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Don't raise rates on student loans

Don't raise rates on student loans

Uncle Sam shouldn't profit at college students' expense

There’s no federal election this fall, so the political hue and cry of a year ago over plans for the federal government to double the interest rate it charges on student loans is largely absent. But before lawmakers do this to the millions of college students (and graduates) who rely on these loans, they might want to consider a study by the nonpartisan Congressional Budget Office released two months ago showing that the government actually profits from student loans.

Where conservatives have long claimed the program is a money pit for the government, the CBO study found quite the opposite: That it generates a 36 percent profit, a total of some $34 billion this year!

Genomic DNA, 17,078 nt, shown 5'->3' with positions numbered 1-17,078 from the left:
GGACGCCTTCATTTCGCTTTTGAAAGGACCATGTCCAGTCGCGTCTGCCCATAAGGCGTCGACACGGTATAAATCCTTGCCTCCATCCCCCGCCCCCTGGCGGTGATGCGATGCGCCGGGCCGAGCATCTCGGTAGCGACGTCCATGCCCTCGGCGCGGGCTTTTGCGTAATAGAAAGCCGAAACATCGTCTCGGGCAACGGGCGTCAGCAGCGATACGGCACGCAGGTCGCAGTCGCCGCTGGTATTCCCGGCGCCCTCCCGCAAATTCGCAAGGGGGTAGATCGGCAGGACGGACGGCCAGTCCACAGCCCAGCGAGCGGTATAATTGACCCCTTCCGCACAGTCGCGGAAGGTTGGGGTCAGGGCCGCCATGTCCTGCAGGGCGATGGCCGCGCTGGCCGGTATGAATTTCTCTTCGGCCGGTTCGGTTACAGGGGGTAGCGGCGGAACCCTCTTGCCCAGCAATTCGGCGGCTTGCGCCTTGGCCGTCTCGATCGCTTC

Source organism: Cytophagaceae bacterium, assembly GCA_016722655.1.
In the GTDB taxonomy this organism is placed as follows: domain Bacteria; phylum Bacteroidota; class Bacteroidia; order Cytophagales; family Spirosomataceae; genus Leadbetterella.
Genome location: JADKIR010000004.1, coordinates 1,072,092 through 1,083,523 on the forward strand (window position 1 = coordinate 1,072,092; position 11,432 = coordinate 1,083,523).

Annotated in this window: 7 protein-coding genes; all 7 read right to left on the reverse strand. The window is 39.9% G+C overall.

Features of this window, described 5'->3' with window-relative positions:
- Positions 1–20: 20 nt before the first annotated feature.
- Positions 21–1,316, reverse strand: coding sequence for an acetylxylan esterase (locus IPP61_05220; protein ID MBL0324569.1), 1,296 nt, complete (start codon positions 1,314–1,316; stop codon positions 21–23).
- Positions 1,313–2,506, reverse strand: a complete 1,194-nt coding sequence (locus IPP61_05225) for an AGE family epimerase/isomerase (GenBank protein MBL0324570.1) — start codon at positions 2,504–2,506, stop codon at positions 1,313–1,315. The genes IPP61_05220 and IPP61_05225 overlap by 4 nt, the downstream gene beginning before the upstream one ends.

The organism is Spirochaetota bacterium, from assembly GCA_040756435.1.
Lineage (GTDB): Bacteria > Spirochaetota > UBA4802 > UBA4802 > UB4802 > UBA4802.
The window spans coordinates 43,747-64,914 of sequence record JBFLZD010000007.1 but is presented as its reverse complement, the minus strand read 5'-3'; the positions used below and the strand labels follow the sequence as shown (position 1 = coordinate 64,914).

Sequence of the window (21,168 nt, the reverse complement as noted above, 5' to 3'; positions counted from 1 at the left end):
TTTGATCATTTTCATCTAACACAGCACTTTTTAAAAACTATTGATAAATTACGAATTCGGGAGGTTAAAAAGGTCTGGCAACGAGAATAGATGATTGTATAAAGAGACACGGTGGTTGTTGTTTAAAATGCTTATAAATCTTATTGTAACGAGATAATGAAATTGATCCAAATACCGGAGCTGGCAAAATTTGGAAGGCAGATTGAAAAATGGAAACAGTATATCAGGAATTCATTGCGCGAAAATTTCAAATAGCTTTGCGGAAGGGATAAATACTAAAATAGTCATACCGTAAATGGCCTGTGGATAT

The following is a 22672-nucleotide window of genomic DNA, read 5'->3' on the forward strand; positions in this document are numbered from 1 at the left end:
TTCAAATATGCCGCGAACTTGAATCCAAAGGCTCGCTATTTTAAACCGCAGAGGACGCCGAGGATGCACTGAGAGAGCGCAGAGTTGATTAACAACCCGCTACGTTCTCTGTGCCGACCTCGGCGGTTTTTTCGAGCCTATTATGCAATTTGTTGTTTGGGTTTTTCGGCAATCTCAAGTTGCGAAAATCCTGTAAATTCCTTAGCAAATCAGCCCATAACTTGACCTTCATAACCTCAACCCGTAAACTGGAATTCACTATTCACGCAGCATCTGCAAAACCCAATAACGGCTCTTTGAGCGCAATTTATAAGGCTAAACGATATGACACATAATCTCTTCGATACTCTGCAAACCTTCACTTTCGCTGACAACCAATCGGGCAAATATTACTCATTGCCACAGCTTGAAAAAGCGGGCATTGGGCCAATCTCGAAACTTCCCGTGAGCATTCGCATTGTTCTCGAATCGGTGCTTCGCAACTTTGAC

If that’s true, why would the government want to jack up the interest rate — currently 3.4 percent on Stafford loans — pushing the payments of a student with a typical $25,000, 10-year loan up $42 per month, to $288? That would represent more than 10 percent of the typical liberal arts grad’s income — not very affordable — probably serving to increase default rates in the process.

What else it would do is discourage millions of prospective students from applying to college. Maybe that wouldn’t be the worst thing in the world, because college is a hugely expensive investment that doesn’t always pay off. But for most people who get one, a college degree still increases the chances of a finding a job, and of earning more money. If it’s not costing the government a bundle of money to subsidize loans for this purpose, it should continue doing so.

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